“We built the pavilion first, and then the house three years later,” Ryan explains.
Securing the services of Tony Martin Inc., the renown Fredericksburg, Texas-based design and building company specializing in antique and reclaimed materials, they decided to go as green as possible. The main ranch house evolved into more of an extension of the environment than an intrusion on it.
“The great thing about working with Jan and Bob was how involved they were,” says Ira Martin, principle designer. “Ultimately, it’s their house. Basically, we designed the ranch house off the historic vernacular architecture of the Hill Country.”
By the time they began laying the foundation for the ranch house two years ago, the Ryans were converts to a sustainable-living ethos and going totally off the grid.
“We used all natural materials to build the home: different types of stone, reclaimed woods, copper and other metals. We’re using a lot of cottons and natural furnishings inside, as well,” Ryan says.
From outside, the ranch house evokes a modified antique German Sunday house, part fitted stone, part aged wood, all designed to give the illusion of a century-old edifice that’s been incrementally and lovingly eased into the 21st century. A perpetual breeze graces the front porch, a blessing during brutal Texas summers. All heating and cooling for the ranch house is geo-thermal, all energy is solar-driven, and all the water is drawn directly from the property.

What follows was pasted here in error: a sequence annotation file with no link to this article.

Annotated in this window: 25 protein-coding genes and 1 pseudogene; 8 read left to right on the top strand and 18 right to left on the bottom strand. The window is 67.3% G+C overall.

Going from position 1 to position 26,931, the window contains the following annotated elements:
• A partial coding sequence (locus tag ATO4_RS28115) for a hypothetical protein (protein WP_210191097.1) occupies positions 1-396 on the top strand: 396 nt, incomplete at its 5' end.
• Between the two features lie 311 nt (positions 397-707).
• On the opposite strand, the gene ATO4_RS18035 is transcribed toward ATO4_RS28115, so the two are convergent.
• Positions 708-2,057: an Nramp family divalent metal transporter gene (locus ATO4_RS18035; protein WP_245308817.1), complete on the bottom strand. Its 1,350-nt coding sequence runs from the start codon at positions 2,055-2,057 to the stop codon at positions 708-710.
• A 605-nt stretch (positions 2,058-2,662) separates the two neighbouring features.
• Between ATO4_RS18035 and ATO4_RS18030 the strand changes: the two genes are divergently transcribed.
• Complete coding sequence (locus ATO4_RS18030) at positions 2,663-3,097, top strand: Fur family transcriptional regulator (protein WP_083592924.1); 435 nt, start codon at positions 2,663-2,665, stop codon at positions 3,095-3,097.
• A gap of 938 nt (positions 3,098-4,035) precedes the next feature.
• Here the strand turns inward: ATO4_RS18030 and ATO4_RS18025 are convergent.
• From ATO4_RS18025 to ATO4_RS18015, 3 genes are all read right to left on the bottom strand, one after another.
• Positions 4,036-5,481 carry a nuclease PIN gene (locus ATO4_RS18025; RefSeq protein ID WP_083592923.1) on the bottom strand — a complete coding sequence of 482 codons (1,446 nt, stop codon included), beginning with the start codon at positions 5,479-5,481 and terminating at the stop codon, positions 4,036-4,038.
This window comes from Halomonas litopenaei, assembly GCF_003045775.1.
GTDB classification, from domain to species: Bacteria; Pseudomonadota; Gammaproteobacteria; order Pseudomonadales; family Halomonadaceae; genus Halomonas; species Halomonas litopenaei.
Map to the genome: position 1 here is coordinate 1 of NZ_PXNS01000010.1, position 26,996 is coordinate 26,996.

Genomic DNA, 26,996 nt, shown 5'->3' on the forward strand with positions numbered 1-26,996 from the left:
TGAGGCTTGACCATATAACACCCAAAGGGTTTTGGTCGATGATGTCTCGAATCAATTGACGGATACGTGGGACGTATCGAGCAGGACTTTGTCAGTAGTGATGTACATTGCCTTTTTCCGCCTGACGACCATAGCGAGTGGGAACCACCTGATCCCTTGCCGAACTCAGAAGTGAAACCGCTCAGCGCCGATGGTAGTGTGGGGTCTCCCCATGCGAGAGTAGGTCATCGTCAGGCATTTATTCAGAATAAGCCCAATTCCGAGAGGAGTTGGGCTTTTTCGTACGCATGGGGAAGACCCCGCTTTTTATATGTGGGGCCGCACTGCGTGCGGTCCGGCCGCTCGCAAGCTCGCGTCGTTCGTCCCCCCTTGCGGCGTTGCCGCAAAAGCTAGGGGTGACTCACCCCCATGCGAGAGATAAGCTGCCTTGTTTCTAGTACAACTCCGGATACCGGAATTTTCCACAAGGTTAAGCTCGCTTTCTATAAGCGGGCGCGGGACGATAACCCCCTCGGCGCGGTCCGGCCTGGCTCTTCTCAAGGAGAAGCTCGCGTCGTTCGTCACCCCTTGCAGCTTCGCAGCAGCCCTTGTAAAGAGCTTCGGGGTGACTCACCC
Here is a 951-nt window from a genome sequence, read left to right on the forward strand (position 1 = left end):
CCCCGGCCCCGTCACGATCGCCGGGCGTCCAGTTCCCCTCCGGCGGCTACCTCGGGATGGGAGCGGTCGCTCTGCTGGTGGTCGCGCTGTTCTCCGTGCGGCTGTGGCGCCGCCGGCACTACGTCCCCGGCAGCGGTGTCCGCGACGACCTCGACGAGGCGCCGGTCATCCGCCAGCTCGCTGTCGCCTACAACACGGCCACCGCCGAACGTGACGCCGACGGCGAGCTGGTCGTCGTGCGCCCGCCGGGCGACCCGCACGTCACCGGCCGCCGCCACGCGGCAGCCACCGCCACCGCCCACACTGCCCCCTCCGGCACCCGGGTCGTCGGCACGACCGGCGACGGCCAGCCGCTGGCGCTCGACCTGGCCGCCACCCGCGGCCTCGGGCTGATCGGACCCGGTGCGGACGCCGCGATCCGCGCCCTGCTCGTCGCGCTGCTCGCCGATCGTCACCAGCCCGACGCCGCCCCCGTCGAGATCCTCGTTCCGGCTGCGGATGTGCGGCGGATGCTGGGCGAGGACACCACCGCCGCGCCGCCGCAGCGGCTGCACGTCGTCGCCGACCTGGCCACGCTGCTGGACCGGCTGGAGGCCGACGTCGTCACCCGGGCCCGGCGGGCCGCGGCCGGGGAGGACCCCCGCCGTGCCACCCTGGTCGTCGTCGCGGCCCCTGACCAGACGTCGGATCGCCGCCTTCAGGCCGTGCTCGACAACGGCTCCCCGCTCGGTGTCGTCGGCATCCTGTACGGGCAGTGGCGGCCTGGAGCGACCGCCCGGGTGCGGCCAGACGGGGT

Step inside, and delightful touches abound: a cozy sleeping cubbyhole, invitingly perfect for reading and napping; an airy and open chef’s kitchen, complete with a Wolf Range; a mud room with hidden, recessed washer and dryer. Reclaimed materials adorn and accent the interior: a pair of latticed windows, circa 1900, recovered from a pastor’s study in Pennsylvania; another antique window from Germany, repurposed into a stylish bathroom mirror; rough-sawn ceiling beams brought in from an abandoned Ohio barn. The entire house exudes a rococo, elegant simplicity.
“Several years ago, I read a book by Sarah Susanka, The Not So Big House,” Ryan explains. “She’s an architect and the book impacted me a lot. She writes about if you want to have that ‘special home’ feeling, don’t go for a lot of square footage. Surround yourself with things you love and exclude everything else. When you start to bring ceilings down and go back to the values and things you love, it really makes a difference.”